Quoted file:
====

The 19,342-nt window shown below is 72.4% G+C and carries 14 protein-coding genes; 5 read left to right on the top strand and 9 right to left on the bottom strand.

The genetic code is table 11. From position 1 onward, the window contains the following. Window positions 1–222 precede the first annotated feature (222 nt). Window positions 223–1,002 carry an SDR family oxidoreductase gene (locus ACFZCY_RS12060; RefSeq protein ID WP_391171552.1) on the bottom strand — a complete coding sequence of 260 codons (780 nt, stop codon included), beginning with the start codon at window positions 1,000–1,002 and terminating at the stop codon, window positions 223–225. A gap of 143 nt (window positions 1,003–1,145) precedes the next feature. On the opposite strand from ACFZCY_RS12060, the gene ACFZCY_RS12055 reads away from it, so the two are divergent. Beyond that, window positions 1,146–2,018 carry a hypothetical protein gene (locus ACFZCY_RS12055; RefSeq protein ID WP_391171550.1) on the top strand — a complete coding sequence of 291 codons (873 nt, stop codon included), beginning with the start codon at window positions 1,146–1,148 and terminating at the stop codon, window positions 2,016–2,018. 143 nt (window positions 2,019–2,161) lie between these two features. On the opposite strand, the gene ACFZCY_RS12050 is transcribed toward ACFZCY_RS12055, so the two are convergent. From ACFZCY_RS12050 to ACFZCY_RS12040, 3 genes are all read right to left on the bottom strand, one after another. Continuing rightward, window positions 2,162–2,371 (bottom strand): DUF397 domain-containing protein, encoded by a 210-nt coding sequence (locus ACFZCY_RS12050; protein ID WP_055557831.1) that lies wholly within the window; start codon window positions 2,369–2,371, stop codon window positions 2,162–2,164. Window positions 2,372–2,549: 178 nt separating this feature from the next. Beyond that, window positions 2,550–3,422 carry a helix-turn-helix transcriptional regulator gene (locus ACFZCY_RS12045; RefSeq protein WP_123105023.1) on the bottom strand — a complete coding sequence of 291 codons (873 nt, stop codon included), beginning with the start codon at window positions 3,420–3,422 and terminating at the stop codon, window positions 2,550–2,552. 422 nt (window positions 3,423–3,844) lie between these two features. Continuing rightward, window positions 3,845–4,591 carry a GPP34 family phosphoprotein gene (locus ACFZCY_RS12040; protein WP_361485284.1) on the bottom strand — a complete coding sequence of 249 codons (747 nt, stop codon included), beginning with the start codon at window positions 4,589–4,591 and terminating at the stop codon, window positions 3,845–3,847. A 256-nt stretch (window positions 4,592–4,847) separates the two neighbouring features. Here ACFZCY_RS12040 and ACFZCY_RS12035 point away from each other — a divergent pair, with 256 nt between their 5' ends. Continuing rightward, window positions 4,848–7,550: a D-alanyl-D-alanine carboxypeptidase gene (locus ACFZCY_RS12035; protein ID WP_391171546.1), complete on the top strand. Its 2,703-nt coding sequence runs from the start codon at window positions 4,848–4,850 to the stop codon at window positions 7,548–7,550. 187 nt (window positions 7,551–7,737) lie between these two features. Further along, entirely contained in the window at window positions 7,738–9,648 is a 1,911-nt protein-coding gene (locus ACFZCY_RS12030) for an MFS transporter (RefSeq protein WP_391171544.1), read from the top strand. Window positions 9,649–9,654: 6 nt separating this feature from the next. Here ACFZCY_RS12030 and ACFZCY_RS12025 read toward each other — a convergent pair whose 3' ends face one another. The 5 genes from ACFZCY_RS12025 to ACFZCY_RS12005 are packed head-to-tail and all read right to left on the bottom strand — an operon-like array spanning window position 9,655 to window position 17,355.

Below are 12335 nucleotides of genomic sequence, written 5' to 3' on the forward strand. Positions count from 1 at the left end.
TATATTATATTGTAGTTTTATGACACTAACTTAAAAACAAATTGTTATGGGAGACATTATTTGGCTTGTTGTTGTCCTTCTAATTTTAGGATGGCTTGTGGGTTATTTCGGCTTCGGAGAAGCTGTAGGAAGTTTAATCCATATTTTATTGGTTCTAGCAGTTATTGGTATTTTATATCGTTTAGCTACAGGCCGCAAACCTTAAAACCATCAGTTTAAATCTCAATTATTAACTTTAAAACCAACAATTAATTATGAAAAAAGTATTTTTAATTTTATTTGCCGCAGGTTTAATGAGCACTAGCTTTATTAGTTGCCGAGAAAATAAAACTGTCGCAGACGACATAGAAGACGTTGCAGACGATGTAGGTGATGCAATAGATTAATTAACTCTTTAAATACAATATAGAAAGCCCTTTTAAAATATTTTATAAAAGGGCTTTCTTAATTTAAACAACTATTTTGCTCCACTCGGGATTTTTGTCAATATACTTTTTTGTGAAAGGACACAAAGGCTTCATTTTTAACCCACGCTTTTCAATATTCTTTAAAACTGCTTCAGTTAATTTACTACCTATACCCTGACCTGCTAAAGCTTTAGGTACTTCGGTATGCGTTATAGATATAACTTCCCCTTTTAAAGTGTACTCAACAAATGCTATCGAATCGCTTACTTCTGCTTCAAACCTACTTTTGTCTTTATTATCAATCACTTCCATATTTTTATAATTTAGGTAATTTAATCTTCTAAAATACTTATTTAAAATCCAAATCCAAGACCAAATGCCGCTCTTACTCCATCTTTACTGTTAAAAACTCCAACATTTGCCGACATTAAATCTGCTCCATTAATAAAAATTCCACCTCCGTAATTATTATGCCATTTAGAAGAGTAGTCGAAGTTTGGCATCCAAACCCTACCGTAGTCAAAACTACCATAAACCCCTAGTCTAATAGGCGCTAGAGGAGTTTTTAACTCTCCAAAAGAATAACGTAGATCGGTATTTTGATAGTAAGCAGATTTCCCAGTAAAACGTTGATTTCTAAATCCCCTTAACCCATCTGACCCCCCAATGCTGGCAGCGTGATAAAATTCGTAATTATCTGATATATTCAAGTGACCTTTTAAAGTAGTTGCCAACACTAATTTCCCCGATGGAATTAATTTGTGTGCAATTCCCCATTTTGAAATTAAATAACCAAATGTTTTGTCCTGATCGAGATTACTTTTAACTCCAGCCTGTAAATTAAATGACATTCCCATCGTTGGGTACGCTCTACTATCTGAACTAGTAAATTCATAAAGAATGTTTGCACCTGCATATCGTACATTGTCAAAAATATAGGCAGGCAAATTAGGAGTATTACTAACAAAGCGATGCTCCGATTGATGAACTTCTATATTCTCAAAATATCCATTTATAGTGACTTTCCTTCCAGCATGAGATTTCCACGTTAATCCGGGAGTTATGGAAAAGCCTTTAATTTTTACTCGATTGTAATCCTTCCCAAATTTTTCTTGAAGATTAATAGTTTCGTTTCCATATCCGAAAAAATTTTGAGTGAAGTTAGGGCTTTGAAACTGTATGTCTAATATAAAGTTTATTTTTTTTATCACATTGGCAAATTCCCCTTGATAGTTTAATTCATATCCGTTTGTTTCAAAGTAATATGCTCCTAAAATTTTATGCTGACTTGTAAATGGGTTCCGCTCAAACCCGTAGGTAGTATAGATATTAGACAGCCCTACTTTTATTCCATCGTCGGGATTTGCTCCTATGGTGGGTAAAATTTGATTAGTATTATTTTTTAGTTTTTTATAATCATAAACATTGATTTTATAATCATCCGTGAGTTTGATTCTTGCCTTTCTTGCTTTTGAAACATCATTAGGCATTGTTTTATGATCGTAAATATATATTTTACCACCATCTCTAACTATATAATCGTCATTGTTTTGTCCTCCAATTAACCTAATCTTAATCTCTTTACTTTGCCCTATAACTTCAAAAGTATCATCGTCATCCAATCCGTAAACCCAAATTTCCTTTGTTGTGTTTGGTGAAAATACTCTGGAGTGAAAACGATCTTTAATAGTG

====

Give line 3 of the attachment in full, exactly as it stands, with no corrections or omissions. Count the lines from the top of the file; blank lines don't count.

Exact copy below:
Below are 12335 nucleotides of genomic sequence, written 5' to 3' on the forward strand. Positions count from 1 at the left end.